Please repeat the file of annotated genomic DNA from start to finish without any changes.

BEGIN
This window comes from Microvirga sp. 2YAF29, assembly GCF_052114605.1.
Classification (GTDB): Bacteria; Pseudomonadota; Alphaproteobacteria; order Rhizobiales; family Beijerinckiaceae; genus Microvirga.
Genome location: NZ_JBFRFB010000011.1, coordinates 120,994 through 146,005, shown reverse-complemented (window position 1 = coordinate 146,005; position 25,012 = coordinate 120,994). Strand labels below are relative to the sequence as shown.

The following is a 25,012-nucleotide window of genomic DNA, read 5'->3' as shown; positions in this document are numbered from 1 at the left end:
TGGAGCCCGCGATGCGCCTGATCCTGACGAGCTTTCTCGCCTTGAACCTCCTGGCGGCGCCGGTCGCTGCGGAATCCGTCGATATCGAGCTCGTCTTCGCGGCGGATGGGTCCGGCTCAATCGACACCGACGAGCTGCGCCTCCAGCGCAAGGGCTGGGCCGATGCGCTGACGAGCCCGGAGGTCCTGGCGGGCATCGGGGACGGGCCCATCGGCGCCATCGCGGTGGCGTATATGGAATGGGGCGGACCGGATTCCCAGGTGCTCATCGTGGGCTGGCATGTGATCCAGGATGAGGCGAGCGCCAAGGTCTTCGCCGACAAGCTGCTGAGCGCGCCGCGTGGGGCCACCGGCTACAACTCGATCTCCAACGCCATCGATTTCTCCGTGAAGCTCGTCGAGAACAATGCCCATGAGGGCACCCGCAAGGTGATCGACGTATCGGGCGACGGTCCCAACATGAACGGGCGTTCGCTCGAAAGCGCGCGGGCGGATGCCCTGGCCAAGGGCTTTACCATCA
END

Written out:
This window comes from Microvirga sp. 2YAF29, assembly GCF_052114605.1.
Classification (GTDB): Bacteria; Pseudomonadota; Alphaproteobacteria; order Rhizobiales; family Beijerinckiaceae; genus Microvirga.
Genome location: NZ_JBFRFB010000011.1, coordinates 120,994 through 146,005, shown reverse-complemented (window position 1 = coordinate 146,005; position 25,012 = coordinate 120,994). Strand labels below are relative to the sequence as shown.

The following is a 25,012-nucleotide window of genomic DNA, read 5'->3' as shown; positions in this document are numbered from 1 at the left end:
TGGAGCCCGCGATGCGCCTGATCCTGACGAGCTTTCTCGCCTTGAACCTCCTGGCGGCGCCGGTCGCTGCGGAATCCGTCGATATCGAGCTCGTCTTCGCGGCGGATGGGTCCGGCTCAATCGACACCGACGAGCTGCGCCTCCAGCGCAAGGGCTGGGCCGATGCGCTGACGAGCCCGGAGGTCCTGGCGGGCATCGGGGACGGGCCCATCGGCGCCATCGCGGTGGCGTATATGGAATGGGGCGGACCGGATTCCCAGGTGCTCATCGTGGGCTGGCATGTGATCCAGGATGAGGCGAGCGCCAAGGTCTTCGCCGACAAGCTGCTGAGCGCGCCGCGTGGGGCCACCGGCTACAACTCGATCTCCAACGCCATCGATTTCTCCGTGAAGCTCGTCGAGAACAATGCCCATGAGGGCACCCGCAAGGTGATCGACGTATCGGGCGACGGTCCCAACATGAACGGGCGTTCGCTCGAAAGCGCGCGGGCGGATGCCCTGGCCAAGGGCTTTACCATCA